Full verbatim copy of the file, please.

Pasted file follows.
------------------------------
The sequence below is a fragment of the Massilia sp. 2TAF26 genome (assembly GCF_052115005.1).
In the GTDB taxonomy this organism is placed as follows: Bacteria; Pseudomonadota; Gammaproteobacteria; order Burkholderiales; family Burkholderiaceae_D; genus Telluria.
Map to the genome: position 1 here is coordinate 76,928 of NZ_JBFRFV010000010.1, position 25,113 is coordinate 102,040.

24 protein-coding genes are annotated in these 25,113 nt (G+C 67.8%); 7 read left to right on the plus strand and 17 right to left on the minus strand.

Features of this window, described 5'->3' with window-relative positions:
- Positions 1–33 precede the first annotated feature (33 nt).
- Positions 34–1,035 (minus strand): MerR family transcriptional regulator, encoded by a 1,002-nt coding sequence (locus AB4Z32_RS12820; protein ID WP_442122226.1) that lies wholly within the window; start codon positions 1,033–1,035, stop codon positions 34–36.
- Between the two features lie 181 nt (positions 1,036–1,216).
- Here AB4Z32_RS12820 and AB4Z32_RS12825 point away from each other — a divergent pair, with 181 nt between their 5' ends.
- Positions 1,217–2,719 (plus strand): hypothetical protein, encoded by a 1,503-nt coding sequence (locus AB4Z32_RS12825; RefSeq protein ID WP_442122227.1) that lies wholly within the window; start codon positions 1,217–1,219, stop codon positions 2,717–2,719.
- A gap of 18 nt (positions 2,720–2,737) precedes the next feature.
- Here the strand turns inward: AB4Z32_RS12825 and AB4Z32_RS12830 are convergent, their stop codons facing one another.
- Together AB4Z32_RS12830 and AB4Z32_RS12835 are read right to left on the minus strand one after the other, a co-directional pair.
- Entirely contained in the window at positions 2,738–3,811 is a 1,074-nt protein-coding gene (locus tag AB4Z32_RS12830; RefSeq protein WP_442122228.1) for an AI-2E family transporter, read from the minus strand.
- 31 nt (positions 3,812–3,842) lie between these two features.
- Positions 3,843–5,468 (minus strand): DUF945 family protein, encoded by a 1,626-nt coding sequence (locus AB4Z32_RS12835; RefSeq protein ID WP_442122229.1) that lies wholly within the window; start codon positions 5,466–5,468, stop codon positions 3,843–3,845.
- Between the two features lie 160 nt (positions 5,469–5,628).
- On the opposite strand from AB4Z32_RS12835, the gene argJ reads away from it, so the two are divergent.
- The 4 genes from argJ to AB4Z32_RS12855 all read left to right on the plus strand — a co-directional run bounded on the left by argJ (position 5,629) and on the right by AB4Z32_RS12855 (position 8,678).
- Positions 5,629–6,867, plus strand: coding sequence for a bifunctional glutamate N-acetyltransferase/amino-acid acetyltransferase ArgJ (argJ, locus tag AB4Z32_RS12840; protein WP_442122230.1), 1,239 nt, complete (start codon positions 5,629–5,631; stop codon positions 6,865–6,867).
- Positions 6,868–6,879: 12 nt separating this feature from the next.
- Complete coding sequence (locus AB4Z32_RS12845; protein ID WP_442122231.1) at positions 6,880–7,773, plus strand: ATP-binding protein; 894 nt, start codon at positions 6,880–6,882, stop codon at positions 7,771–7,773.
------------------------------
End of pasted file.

The sequence below is a fragment of the Massilia sp. 2TAF26 genome (assembly GCF_052115005.1).
In the GTDB taxonomy this organism is placed as follows: Bacteria; Pseudomonadota; Gammaproteobacteria; order Burkholderiales; family Burkholderiaceae_D; genus Telluria.
Map to the genome: position 1 here is coordinate 76,928 of NZ_JBFRFV010000010.1, position 25,113 is coordinate 102,040.

24 protein-coding genes are annotated in these 25,113 nt (G+C 67.8%); 7 read left to right on the plus strand and 17 right to left on the minus strand.

Features of this window, described 5'->3' with window-relative positions:
- Positions 1–33 precede the first annotated feature (33 nt).
- Positions 34–1,035 (minus strand): MerR family transcriptional regulator, encoded by a 1,002-nt coding sequence (locus AB4Z32_RS12820; protein ID WP_442122226.1) that lies wholly within the window; start codon positions 1,033–1,035, stop codon positions 34–36.
- Between the two features lie 181 nt (positions 1,036–1,216).
- Here AB4Z32_RS12820 and AB4Z32_RS12825 point away from each other — a divergent pair, with 181 nt between their 5' ends.
- Positions 1,217–2,719 (plus strand): hypothetical protein, encoded by a 1,503-nt coding sequence (locus AB4Z32_RS12825; RefSeq protein ID WP_442122227.1) that lies wholly within the window; start codon positions 1,217–1,219, stop codon positions 2,717–2,719.
- A gap of 18 nt (positions 2,720–2,737) precedes the next feature.
- Here the strand turns inward: AB4Z32_RS12825 and AB4Z32_RS12830 are convergent, their stop codons facing one another.
- Together AB4Z32_RS12830 and AB4Z32_RS12835 are read right to left on the minus strand one after the other, a co-directional pair.
- Entirely contained in the window at positions 2,738–3,811 is a 1,074-nt protein-coding gene (locus tag AB4Z32_RS12830; RefSeq protein WP_442122228.1) for an AI-2E family transporter, read from the minus strand.
- 31 nt (positions 3,812–3,842) lie between these two features.
- Positions 3,843–5,468 (minus strand): DUF945 family protein, encoded by a 1,626-nt coding sequence (locus AB4Z32_RS12835; RefSeq protein ID WP_442122229.1) that lies wholly within the window; start codon positions 5,466–5,468, stop codon positions 3,843–3,845.
- Between the two features lie 160 nt (positions 5,469–5,628).
- On the opposite strand from AB4Z32_RS12835, the gene argJ reads away from it, so the two are divergent.
- The 4 genes from argJ to AB4Z32_RS12855 all read left to right on the plus strand — a co-directional run bounded on the left by argJ (position 5,629) and on the right by AB4Z32_RS12855 (position 8,678).
- Positions 5,629–6,867, plus strand: coding sequence for a bifunctional glutamate N-acetyltransferase/amino-acid acetyltransferase ArgJ (argJ, locus tag AB4Z32_RS12840; protein WP_442122230.1), 1,239 nt, complete (start codon positions 5,629–5,631; stop codon positions 6,865–6,867).
- Positions 6,868–6,879: 12 nt separating this feature from the next.
- Complete coding sequence (locus AB4Z32_RS12845; protein ID WP_442122231.1) at positions 6,880–7,773, plus strand: ATP-binding protein; 894 nt, start codon at positions 6,880–6,882, stop codon at positions 7,771–7,773.